Other candidate chips are those of the newer AVR chips, and to that end some ATtiny1614 chips were purchased for trial. Unfortunately I have not seen inexpensive dev boards and the chips are not available in DIP format, these are SOIC14 (SSOP14) 150mils.

Above is the result of this morning’s cooking… three ATtiny1614 chips on DIP style break out boards for prototyping. The chips were soldered in a T962 IR reflow oven. The very long unmasked sections of pad to accommodate different width chips make for a messy looking solder job as the solder runs along the long pads. Continue reading Digital display for DIY 25W dummy load – part 4

## What kind of balun is this? Is it any good?

The assembled experts on QRZ are commenting / analysing a balun shown on Wikipedia as I write this.

The red strike through is mine, for this to work as a balun, the right hand section of coax MUST be an odd number of half waves electrically (yes, Wikipedia got it wrong). Continue reading What kind of balun is this? Is it any good?

## dB loss is always negative… right???

A recent online posting set out to inform the masses:

The concept of free space path loss (FSPL) is widely misunderstood. Some university lectures and even texts get it wrong. …

The result is some dB of loss which is the ratio of the power received to the power transmitted expressed in dB form.

## Digital display for DIY 25W dummy load – part 3

Digital display for DIY 25W dummy load – part 1 described a  digital display for a DIY 25W dummy load / digital wattmeter. The original research tested implementations on an Arduino Nano (ATmega328P) and Arduino Mini Zero (ATSAMD21). Though the Zero appears the better chip (32bits, better ADC resolution etc), the dev board is so noisy (ADC wise) that the Nano produces better results.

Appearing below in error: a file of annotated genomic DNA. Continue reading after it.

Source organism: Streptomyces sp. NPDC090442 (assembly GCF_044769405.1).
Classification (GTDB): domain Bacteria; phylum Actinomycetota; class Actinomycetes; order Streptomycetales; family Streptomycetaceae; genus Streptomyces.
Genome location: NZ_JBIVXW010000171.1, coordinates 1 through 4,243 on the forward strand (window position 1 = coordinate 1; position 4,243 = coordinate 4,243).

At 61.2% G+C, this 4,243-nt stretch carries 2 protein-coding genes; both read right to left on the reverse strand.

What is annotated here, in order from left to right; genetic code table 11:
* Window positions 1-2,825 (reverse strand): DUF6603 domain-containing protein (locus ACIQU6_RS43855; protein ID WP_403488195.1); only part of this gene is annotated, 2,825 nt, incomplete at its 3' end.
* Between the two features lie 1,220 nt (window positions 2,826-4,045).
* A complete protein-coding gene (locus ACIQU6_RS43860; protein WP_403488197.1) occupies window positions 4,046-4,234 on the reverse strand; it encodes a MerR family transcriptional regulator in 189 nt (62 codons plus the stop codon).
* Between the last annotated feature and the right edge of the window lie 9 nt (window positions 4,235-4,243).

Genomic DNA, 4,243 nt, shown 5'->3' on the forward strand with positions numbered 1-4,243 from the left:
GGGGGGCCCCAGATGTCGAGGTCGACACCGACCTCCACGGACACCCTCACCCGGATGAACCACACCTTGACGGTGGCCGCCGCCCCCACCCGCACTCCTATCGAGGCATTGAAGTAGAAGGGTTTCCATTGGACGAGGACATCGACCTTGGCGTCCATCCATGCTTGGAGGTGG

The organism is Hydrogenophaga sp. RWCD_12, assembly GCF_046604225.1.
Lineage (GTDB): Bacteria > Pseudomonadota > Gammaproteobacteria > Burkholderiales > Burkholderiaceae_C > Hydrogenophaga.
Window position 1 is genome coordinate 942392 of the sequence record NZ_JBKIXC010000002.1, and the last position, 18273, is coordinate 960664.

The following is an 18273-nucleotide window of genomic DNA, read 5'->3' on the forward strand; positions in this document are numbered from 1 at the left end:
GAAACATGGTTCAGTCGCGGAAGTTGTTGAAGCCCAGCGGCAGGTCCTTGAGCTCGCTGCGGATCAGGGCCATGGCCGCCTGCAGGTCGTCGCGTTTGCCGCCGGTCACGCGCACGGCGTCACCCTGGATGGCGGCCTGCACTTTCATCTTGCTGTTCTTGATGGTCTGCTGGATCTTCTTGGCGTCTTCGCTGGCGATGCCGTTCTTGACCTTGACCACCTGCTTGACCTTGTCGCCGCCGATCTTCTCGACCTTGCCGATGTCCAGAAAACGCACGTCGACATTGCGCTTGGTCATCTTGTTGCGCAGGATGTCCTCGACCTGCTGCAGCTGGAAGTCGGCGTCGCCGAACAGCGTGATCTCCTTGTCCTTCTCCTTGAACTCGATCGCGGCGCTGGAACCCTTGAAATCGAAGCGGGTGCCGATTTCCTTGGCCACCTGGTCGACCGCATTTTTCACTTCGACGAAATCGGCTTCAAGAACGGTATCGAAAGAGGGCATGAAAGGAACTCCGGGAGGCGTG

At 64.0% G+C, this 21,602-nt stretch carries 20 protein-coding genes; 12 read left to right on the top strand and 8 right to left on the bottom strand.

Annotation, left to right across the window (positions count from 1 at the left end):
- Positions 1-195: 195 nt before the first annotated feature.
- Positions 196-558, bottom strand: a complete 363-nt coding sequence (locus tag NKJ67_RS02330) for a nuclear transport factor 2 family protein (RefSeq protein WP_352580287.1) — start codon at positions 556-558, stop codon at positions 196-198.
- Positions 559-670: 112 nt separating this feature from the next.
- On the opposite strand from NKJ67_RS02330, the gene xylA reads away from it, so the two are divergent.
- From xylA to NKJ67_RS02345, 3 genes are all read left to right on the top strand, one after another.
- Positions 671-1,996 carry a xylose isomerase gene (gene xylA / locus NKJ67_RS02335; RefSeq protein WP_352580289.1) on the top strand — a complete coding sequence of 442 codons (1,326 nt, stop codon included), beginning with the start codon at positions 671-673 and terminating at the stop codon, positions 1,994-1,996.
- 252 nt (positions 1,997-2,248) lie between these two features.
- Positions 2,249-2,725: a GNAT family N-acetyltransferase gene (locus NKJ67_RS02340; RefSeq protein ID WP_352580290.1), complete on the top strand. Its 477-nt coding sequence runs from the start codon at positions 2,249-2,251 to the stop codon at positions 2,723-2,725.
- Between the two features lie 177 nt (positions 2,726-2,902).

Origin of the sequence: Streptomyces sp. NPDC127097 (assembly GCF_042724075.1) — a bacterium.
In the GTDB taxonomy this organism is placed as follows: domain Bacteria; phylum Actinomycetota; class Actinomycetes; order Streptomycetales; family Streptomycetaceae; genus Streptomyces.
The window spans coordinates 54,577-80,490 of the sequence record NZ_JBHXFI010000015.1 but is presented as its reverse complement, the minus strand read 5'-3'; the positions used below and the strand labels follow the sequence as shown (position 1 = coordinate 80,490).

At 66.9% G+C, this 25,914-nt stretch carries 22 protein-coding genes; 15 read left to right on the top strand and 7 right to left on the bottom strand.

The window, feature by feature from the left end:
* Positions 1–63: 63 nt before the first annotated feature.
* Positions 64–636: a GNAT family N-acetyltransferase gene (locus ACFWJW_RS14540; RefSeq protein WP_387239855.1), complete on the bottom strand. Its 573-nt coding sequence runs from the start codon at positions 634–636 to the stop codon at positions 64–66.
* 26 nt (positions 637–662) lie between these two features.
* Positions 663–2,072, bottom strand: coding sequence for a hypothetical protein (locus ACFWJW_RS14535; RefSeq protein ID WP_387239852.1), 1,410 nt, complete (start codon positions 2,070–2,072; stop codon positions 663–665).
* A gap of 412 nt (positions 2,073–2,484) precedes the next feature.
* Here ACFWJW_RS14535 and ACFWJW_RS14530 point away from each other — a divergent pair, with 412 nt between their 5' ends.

• Arduino Nano Every (genuine);
• Wemos SAMD21G board; and
• Seeed XIAO mini Zero.

## Baseline: Arduino Nano v3.0 (clone)

Above is the initial prototype Arduino Nano v3.0 (16MHz ATmega328P) with OLED display. This clone has a CP210x serial chip, clones with a claimed FTDI chip are probably fakes, ones with CH340x chips are probably ok. Continue reading Digital display for DIY 25W dummy load – part 3

## FT37-43 for a 49:1 EFHW transformer enquiry

A correspondent asked whether Sontheimer coupler – transformer issues – an alternative design – FT37-43 could be used to inform design of a 49:1 EFHW transformer based on the same core, but with a 2 or 3t primary.

In the case of the Sontheimer coupler the winding with the higher number of turns appears in shunt with the nominal 50Ω load, and its effect on InsertionVSWR and the core loss can be predicted reasonably well and confirmed by measurements as in the referenced article.

In that instance, a 7t winding in shunt with the nominal 50Ω load causes excessive core heating, a 3t winding will be worse, and 2t worse again.

The case of an EFHW transformer is somewhat similar, the difference is now that the winding with less turns in approximately in shunt with the nominal 50Ω primary referred load. The same Simsmith model can be used to predict likely InsertionVSWR due to primary magnetising admittance, and the core loss.

Let’s try the 3t case first, with the experience of the referenced article we can expect it will have insufficient turns for good performance.

Above is the Simsmith model of a Fair-rite 5943000201 core (equivalent dimensions to FT37-43) with a 3t winding. Note this does not apply to Amidon #43 as their material is significantly different in characteristic. Continue reading FT37-43 for a 49:1 EFHW transformer enquiry